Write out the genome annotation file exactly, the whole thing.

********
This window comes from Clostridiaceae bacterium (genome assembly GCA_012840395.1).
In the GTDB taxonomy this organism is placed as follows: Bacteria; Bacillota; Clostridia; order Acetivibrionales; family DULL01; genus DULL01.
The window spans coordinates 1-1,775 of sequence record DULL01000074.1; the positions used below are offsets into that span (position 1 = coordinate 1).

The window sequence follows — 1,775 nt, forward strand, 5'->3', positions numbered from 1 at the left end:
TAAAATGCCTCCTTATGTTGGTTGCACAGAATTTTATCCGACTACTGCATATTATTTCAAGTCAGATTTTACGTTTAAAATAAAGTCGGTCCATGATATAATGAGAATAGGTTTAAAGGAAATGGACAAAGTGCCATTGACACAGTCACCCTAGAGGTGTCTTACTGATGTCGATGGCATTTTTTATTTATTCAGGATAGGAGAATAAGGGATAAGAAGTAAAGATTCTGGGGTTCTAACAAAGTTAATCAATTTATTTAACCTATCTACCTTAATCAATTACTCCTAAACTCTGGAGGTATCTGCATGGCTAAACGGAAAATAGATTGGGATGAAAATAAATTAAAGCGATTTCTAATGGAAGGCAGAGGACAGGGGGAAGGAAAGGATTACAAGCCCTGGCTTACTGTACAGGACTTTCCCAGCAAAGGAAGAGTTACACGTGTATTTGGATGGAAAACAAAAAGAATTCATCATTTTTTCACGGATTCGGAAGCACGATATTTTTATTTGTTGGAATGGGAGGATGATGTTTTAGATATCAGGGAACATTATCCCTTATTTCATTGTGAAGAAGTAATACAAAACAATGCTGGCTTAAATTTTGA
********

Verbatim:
This window comes from Clostridiaceae bacterium (genome assembly GCA_012840395.1).
In the GTDB taxonomy this organism is placed as follows: Bacteria; Bacillota; Clostridia; order Acetivibrionales; family DULL01; genus DULL01.
The window spans coordinates 1-1,775 of sequence record DULL01000074.1; the positions used below are offsets into that span (position 1 = coordinate 1).

The window sequence follows — 1,775 nt, forward strand, 5'->3', positions numbered from 1 at the left end:
TAAAATGCCTCCTTATGTTGGTTGCACAGAATTTTATCCGACTACTGCATATTATTTCAAGTCAGATTTTACGTTTAAAATAAAGTCGGTCCATGATATAATGAGAATAGGTTTAAAGGAAATGGACAAAGTGCCATTGACACAGTCACCCTAGAGGTGTCTTACTGATGTCGATGGCATTTTTTATTTATTCAGGATAGGAGAATAAGGGATAAGAAGTAAAGATTCTGGGGTTCTAACAAAGTTAATCAATTTATTTAACCTATCTACCTTAATCAATTACTCCTAAACTCTGGAGGTATCTGCATGGCTAAACGGAAAATAGATTGGGATGAAAATAAATTAAAGCGATTTCTAATGGAAGGCAGAGGACAGGGGGAAGGAAAGGATTACAAGCCCTGGCTTACTGTACAGGACTTTCCCAGCAAAGGAAGAGTTACACGTGTATTTGGATGGAAAACAAAAAGAATTCATCATTTTTTCACGGATTCGGAAGCACGATATTTTTATTTGTTGGAATGGGAGGATGATGTTTTAGATATCAGGGAACATTATCCCTTATTTCATTGTGAAGAAGTAATACAAAACAATGCTGGCTTAAATTTTGA